Updated 3:20 pm ET, Thursday, August 2
The U.S. Senate voted not to move forward with a controversial and sweeping cybersecurity bill on Thursday, to the chagrin of the bill’s main architect, Senator Joseph Lieberman (I-CT), as well as Senate Majority Leader Harry Reid (D-NV) and the White House, which staunchly supported the bill.
With Congress about to leave for August recess, cybersecurity issues will remain untouched for at least a month, and possibly longer, if election-year priorities take over once Congress returns in September.
“Am I disappointed? You bet I am. Am I angry? Yes I am,” said Lieberman in a statement to reporters following the vote. “Because once again the members of Congress have failed to come together to deal with a serious national problem.”
“I am extremely disappointed Republicans derailed a critical national security bill we have been working on for the past three years,” Reid said in a statement on Thursday.
The White House was even more blistering in its condemnation of Senate Republicans, releasing a statement saying in part that “the politics of obstructionism, driven by special interest groups seeking to avoid accountability, prevented Congress from passing legislation to better protect our nation from potentially catastrophic cyber-attacks.”
To be accurate, the vote wasn’t completely along party lines: Six Democrats broke ranks to vote against the bill as well, while five Republicans voted in favor of it.
Web user and freedom advocacy groups celebrated the Senate’s cloture vote — 52 to 46, short of the 60 needed to break a filibuster on consideration of the bill — as a victory for the open Web and user privacy.
“We’re actually quite excited,” said Tiffiniy Cheng, co-founder of Fight For the Future, a nonprofit advocacy group that opposed the bill entirely, in a phone interview with TPM. “This is a victory for the Internet.”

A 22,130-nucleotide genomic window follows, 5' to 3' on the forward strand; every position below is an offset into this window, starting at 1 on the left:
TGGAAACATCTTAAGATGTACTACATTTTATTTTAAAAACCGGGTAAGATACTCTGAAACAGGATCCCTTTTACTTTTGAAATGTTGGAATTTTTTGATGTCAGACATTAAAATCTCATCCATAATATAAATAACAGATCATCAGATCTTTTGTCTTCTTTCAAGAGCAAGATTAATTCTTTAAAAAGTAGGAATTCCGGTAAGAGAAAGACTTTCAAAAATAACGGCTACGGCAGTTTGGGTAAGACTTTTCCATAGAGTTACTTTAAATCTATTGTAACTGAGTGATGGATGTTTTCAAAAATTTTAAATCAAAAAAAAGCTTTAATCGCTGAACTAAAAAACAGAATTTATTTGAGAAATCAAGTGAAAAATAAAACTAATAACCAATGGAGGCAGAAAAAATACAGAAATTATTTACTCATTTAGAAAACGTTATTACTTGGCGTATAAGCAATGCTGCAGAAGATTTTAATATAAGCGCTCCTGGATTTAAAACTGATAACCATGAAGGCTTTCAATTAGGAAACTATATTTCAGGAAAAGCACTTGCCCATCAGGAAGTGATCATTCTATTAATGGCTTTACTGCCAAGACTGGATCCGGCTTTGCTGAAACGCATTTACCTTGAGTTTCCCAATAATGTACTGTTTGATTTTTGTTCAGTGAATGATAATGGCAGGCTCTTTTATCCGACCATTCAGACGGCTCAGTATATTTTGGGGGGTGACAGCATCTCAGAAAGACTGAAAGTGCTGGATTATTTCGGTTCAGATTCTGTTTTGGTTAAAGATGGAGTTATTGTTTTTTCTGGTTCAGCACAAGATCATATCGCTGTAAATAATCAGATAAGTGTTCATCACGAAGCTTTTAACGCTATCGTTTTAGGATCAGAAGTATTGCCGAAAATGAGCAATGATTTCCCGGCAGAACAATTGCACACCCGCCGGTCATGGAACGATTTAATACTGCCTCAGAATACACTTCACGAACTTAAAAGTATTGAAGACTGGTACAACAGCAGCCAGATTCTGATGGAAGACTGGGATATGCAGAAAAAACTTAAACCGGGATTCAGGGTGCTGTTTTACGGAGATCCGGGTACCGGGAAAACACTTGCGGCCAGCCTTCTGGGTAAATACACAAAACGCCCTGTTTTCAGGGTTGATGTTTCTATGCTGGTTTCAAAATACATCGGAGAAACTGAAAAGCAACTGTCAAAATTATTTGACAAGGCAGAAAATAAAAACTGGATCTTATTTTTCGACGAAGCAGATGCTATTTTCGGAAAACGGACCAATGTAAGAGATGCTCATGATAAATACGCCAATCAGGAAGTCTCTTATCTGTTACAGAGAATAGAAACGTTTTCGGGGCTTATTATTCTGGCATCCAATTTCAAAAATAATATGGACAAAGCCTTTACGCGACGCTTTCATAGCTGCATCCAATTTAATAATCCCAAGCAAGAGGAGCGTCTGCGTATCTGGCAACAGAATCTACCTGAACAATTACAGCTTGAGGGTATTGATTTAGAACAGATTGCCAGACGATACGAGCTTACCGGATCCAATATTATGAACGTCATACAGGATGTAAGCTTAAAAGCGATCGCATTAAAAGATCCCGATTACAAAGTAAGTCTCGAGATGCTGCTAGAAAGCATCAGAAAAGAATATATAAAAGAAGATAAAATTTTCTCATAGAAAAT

Fight For the Future and about two dozen other advocacy groups — including the American Civil Liberties Union, Demand Progress and the Electronic Frontier Foundation — were concerned about the ramifications that any cybsercurity “information-sharing” laws would have on individual Web user privacy.
Lieberman’s bill would have enabled private companies and government agencies to share information they regularly collect — including Web user data and communications — if such information was deemed pertinent to suspected national cybersecurity threats.
Lieberman, who is Chairman of the Senate Homeland Security and Governmental Affairs Committee, originally introduced the bill in February with his colleague and Committee Ranking Member, Senator Susan Collins (R-ME).
But other Senate Republicans, including Sen. John McCain (R-AZ) opposed the bill on the grounds that the “voluntary information sharing” program it would create would actually impose mandatory standards on private companies to share information with the government and to bolster their own cybersecurity systems and defenses.
A major sticking point during the bill’s evolution concerned so-called “critical infrastructure” — electricity plants, water treatment facilities, railroads, even internet service providers. The Obama administration and the bill’s other backers originally wanted to it to contain mandatory minimum cybersecurity measures for critical infrastructure providers, but Senate Republicans balked at this notion.